Bloom Reports from the Anza-Borrego Desert: 2015-2016
Fig. 1. Left: the first blooming plant of Geraea canescens, hairy desert-sunflower, in the sunflower field area just north of Henderson Canyon Road. The linked picture also shows how much smaller the plants of Eulobus californicus (=Camissonia californica) are in 2016 compared to the stalk from 2015.
Right: A Hesperocallis undulata, desert lily, with four blooming stalks, from about one mile north of the end of the pavement on Di Giorgio Road. The flowers are mostly closed since the photograph was taken around noon.
Photographs taken on 26 February 2016 by Tom Chester. See Fig. 2 for the nice display made by the hairy desert-sunflower on 4 March 2016.
Click on the pictures for larger versions.
See also Pictures shown here on prior dates.
See Background Information for Bloom Reports from the Anza-Borrego Desert for an introduction to this page, extensive general information (not specific to this year) about Annual Germination, Growth and Blooms, including what influences the duration and extent of the annual bloom.
Summary of Blooms in 2015-2016
The annual bloom on the desert floor, and of shrubs along S22 on the Montezuma Grade, is a month later than normal. It began to take off in the last week of February 2016 (but see note about a few spots with plants that began blooming in January 2016), but has popped into full bloom as of 4 March 2016.
So far, the number of plants and species in bloom is the lowest we've recorded in the last eight years, but there are still a large number of plants in bloom, producing good displays in some areas. Although most of the annual plants on the desert floor are significantly smaller than what would be seen in a good year, that is not unusual for an average year. And as is often the case, the perennials and shrubs look happy with the rainfall they got, even though it was below normal.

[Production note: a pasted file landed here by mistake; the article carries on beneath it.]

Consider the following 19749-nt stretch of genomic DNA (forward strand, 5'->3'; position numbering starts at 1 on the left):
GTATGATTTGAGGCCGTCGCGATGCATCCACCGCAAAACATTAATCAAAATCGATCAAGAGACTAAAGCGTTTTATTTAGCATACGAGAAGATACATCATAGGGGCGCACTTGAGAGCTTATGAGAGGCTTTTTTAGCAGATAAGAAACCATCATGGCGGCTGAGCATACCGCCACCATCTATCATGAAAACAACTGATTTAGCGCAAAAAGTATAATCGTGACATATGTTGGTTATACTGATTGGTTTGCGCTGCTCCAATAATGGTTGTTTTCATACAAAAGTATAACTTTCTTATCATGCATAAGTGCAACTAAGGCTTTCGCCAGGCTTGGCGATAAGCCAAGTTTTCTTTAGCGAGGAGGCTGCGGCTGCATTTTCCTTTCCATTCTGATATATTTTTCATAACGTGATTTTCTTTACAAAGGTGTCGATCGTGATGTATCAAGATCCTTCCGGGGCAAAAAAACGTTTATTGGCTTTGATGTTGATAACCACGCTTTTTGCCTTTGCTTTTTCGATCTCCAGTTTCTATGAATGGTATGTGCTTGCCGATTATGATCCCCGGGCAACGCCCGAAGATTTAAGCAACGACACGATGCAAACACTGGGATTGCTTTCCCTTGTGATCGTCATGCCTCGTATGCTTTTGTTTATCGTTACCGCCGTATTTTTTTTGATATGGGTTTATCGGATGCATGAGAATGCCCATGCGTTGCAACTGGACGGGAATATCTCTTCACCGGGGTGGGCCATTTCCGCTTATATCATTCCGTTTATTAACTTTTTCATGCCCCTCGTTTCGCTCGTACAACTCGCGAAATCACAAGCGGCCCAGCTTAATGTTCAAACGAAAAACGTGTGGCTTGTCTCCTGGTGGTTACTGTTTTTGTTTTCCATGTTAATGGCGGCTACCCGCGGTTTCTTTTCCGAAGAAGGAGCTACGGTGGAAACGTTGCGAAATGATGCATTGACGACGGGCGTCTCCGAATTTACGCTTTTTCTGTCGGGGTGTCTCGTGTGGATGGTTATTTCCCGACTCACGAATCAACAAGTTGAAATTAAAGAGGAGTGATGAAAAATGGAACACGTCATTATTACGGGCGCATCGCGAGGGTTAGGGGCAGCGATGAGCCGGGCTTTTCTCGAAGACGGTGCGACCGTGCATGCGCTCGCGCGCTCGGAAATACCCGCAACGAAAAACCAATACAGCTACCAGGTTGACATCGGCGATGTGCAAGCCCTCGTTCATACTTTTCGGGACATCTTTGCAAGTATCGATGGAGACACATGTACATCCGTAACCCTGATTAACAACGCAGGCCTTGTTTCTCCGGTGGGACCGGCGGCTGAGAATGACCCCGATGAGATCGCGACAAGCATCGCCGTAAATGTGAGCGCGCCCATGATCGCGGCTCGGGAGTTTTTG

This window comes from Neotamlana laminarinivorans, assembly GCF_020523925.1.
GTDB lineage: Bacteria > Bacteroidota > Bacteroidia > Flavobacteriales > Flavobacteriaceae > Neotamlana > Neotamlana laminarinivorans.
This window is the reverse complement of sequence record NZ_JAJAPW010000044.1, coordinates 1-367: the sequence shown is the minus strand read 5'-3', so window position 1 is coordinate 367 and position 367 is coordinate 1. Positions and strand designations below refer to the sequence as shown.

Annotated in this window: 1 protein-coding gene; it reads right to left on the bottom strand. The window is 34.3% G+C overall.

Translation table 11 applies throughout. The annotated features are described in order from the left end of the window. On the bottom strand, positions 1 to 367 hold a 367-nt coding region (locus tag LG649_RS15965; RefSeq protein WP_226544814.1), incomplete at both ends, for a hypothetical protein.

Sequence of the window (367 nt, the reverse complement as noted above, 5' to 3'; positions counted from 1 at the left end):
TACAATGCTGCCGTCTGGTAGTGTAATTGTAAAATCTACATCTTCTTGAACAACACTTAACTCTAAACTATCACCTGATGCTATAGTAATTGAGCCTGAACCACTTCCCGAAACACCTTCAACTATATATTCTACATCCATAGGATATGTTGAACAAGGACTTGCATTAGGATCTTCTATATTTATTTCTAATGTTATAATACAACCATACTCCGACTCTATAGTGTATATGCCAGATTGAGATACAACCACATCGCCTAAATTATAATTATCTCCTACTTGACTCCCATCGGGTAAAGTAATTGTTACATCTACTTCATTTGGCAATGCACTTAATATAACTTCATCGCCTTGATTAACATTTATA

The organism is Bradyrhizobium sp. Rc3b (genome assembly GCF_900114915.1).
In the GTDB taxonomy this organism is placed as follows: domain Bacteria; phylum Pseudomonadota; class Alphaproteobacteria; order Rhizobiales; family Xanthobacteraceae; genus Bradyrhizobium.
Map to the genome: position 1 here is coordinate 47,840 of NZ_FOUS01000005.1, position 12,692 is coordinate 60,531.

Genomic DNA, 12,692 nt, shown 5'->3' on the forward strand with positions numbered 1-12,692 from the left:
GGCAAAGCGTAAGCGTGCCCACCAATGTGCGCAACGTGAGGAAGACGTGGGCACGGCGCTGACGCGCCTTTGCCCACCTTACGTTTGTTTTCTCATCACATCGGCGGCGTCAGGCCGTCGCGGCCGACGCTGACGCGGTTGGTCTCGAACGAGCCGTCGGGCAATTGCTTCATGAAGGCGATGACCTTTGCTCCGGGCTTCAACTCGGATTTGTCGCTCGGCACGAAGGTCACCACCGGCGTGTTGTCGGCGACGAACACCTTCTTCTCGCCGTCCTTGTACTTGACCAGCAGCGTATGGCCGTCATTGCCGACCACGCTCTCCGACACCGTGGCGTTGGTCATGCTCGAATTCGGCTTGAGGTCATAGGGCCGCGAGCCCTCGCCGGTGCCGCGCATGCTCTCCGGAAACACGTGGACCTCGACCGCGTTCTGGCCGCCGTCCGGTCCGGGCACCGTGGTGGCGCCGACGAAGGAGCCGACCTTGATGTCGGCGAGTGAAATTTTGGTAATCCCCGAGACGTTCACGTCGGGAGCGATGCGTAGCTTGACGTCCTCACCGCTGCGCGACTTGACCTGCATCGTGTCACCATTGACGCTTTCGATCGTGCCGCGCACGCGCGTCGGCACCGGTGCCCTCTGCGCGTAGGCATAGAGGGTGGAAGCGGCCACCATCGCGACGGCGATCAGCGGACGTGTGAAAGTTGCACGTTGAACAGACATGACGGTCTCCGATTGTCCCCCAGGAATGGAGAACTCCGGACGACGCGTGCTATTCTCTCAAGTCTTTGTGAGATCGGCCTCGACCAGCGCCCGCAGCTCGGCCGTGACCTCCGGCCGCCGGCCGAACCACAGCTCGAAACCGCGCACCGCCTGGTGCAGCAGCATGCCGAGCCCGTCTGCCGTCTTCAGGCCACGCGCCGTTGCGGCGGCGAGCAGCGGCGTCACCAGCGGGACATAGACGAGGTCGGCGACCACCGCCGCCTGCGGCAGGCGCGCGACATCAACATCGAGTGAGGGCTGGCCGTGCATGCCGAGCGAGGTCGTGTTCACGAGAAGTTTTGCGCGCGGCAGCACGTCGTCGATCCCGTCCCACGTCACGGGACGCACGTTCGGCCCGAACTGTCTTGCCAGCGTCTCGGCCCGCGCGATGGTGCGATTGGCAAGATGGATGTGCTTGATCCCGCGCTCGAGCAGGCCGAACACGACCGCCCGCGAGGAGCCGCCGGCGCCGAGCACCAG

So far, this year appears to match the 2012-2013 bloom year in the number of species in bloom on an average trip. The plot of the number of species in bloom vs. time for the last eight years for this year (solid black line) is following closely the turquoise line for the 2012-2013 season. 2012-2013 was a decent bloom year, but somewhat subpar compared to other years. This year is better than 2012-2013 in having many more annuals in bloom on the desert floor.
The wonderful news about the lack of Sahara Mustard, Brassica tournefortii, continues! For the second year in a row, the mustard is not the dominant plant on the sandy desert floor in most places, allowing us to see our native plants blooming there (See Sahara Mustard Reduction in Numbers in the Borrego Desert Floor in 2015).
The bloom should continue getting better over the next few weeks. And as is often the case, some species have responded well to the unique rainfall pattern of each year. For example, desert lilies, Hesperocallis undulata, are having an excellent year, with abundant blooms (see photograph at top of this page).
We expected a much better and more widespread bloom this year from all the super-El Niño hype, and the predictions of two inches of rain in the desert in October 2015 that never materialized. Unfortunately, this year has been yet another below-normal rainfall in the Borrego Desert. There was only a single rainfall event in the Borrego Desert, of two inches in and west of Borrego Springs on 5-6 January 2016, and of just an inch or less east of Borrego Springs. This produced good, but somewhat spotty, germination in and west of Borrego Springs, but only very scattered germination east of Borrego Springs.
There was only one small rainfall event after that, on 31 January 2016, of just 0.04 to 0.4 inches in Borrego Springs, and nothing east of there.